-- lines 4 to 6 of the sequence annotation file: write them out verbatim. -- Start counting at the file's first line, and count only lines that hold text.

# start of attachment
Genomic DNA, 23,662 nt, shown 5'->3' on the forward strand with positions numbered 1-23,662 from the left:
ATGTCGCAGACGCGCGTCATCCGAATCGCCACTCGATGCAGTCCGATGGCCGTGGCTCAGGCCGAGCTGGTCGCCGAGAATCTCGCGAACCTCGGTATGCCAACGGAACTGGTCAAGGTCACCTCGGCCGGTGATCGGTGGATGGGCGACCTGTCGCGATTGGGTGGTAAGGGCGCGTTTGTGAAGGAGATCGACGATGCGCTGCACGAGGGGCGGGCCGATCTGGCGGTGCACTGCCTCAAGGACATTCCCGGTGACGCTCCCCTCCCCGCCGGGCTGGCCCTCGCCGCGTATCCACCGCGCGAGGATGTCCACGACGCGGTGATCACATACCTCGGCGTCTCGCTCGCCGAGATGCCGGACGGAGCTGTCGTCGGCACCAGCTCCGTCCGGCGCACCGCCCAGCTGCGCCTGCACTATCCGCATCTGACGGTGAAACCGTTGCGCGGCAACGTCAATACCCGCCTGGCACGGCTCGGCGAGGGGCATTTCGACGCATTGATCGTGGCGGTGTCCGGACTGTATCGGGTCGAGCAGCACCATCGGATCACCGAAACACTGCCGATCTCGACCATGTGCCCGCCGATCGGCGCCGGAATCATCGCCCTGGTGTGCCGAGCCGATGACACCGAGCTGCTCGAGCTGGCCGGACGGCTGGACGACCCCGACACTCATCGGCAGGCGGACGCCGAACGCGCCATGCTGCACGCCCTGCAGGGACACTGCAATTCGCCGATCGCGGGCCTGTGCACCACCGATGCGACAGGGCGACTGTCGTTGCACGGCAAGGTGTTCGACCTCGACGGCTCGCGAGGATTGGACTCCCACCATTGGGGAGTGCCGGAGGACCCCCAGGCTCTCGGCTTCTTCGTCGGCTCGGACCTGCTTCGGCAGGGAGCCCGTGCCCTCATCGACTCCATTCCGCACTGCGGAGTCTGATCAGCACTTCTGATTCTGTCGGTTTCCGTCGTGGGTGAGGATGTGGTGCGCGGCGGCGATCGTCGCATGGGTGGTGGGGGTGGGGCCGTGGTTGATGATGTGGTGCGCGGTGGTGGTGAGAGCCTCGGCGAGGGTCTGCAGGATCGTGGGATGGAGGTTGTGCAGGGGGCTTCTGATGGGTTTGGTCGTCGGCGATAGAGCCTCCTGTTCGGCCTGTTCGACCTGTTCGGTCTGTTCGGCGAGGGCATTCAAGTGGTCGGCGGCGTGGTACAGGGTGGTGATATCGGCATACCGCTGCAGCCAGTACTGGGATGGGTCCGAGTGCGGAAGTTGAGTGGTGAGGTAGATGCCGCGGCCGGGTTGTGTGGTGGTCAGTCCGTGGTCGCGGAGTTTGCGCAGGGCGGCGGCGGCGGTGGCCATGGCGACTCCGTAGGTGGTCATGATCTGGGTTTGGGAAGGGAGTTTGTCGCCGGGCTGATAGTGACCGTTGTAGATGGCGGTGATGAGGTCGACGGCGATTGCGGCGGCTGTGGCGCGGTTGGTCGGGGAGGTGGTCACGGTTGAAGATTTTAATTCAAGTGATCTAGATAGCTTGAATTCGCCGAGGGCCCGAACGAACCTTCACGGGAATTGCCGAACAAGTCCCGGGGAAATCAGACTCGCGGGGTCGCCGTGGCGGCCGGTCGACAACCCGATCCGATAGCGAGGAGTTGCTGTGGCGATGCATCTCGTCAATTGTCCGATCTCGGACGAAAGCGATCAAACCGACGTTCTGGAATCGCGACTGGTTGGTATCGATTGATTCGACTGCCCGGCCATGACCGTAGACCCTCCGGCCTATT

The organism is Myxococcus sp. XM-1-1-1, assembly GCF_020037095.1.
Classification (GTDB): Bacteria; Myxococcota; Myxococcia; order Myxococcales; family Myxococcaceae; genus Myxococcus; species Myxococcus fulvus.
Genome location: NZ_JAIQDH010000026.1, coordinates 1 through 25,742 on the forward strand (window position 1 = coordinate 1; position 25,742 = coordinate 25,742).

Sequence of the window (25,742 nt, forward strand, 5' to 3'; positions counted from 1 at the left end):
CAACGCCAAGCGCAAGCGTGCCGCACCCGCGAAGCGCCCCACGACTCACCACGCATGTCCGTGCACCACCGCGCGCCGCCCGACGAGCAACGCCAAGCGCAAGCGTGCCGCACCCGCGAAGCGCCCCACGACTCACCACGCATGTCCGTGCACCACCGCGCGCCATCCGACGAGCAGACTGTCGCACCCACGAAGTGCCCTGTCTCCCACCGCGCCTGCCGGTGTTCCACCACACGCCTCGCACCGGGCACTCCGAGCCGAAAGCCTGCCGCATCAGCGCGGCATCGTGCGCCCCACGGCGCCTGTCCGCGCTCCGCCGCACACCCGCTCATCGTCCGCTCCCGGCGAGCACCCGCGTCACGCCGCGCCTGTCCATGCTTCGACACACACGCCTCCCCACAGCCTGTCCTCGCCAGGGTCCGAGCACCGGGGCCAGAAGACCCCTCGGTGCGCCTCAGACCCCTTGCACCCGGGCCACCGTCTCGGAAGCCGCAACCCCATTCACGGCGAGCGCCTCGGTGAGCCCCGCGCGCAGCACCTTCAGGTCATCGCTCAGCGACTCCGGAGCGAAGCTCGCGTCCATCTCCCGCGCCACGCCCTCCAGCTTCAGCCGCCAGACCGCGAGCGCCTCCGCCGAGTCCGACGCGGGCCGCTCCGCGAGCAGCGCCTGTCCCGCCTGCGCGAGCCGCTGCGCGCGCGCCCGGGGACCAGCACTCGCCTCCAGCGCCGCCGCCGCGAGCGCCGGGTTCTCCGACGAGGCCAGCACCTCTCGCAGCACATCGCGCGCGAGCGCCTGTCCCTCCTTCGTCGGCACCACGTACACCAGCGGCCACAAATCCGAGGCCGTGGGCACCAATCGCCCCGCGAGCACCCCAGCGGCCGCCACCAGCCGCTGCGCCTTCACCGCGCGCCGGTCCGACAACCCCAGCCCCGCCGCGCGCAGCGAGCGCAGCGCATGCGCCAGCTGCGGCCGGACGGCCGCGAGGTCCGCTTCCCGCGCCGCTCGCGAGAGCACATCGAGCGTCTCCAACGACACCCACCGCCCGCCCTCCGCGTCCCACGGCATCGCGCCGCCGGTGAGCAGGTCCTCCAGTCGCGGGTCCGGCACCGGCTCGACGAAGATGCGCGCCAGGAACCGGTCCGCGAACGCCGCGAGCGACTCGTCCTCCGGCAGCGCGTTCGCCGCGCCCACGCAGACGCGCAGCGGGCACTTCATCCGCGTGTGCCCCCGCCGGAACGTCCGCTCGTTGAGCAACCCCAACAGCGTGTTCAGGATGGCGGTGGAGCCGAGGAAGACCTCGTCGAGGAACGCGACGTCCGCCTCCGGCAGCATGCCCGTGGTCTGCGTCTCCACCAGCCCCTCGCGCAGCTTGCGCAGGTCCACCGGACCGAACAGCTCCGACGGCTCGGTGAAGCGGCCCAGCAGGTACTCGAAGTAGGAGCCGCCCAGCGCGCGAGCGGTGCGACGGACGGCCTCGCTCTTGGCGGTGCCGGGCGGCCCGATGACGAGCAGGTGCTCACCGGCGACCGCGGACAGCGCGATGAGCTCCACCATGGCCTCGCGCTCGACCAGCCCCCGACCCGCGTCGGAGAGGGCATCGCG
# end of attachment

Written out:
Classification (GTDB): Bacteria; Myxococcota; Myxococcia; order Myxococcales; family Myxococcaceae; genus Myxococcus; species Myxococcus fulvus.
Genome location: NZ_JAIQDH010000026.1, coordinates 1 through 25,742 on the forward strand (window position 1 = coordinate 1; position 25,742 = coordinate 25,742).

Sequence of the window (25,742 nt, forward strand, 5' to 3'; positions counted from 1 at the left end):